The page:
If you’ve ever traveled with children, you have a good sense of what anticipation means. “Are we there yet?” repeated a gazillion times from the moment the car door is shut at the front door of your house until either they are worn out or your destination is reached.
Anticipation is that state of excitement when you know something will happen and you want that something to happen. You have prepared, packed your bag and started on the road, literally or figuratively.
For a writer, that’s hitting the send button (nowadays) on the email that will deliver your completed, edited and already acquired work to the publisher. Your job is done. Now, you wait. For the cover proofs; for the galleys; for the proofreader; for the copy editor; for the continuity editor; for the marketing department and at last, you have a release date. There is only this one last, sometimes long wait. Through it all, you are anticipating the publication of your book.
Anticipation for the entrepreneurial author is different – it’s all on your shoulders and that has its own rewards.
If you have read my posts before, you know I often use gardening as an analogy for the process of writing. My most recent was Gardening in the City – my contribution to the health and well-being of the birds and bees, as well as memorials to five members of my immediate family who have died, three within the past year. In that post, I included photographs of my growing garden of which I had high hopes, anticipating the arrival of the critters the flowers were intended to help.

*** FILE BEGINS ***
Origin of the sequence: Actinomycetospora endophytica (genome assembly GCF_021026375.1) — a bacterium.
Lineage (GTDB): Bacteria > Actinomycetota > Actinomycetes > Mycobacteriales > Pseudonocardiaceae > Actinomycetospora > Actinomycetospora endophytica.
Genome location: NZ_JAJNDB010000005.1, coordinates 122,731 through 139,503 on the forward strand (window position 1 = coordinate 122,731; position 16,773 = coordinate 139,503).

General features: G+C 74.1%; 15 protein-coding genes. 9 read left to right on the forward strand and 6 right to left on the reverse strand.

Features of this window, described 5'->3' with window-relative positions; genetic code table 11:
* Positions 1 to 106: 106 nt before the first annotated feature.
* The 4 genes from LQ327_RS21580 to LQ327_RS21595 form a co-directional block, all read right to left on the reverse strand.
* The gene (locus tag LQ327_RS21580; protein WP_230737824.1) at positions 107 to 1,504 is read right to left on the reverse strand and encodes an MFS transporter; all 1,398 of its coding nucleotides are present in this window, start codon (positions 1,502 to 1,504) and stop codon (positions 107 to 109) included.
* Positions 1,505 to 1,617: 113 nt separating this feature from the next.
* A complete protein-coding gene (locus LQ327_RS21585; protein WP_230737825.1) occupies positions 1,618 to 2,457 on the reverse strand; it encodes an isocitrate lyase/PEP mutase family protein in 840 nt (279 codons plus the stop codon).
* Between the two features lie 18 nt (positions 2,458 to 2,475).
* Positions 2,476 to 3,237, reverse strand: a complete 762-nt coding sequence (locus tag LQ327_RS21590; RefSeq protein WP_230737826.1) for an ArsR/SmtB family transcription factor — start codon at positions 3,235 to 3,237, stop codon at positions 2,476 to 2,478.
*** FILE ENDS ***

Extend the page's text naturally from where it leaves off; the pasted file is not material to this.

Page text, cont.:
In the same way, I had the pleasure of anticipating the publication of my first novel, Wait a Lonely Lifetime. In the case of this book, my anticipation was short, 18 months, in comparison to that of some of my colleagues who received publication dates at least two or three years ahead. My anticipation was cut short when my publisher brought forward the release date by two months. Even that seemed an eternity – exactly the way children anticipate a 30 minute journey as a lifetime!
All too soon, the novel was in my hands, the launch was over and my royalty advance was paid into my bank.
Sometimes, anticipation ends in disappointment – a flat tire, engine failure, the amusement park is closed, the publisher goes out of business, your editor loses credibility, your book is postponed or canceled.
Or the critters for which you planted hundreds upon hundreds of seeds, nurtured, watered, watched and waited for the first signs of growth are not the critters that benefit from your efforts.
Anticipation is the important part of the equation, regardless of results. Anticipation gives you something to look forward to, after a lot of hard work and preparation. Anticipation lasts; gratification is momentary. Anticipation enlivens; disappointment is short-term.
Anticipate without fear. Poppies nourish all kinds of varmints. You can always plant again.
UPDATE October 29, 2013:
What a difference a day can make! This is a definite attack to utterly devastate the California Poppy population on my balcony. There are no signs of snails or slugs. If you look closely, you might see a few hardy feathery fronds hanging on for dear life. That is one of the joys of vegetation. If there’s life, there’s life.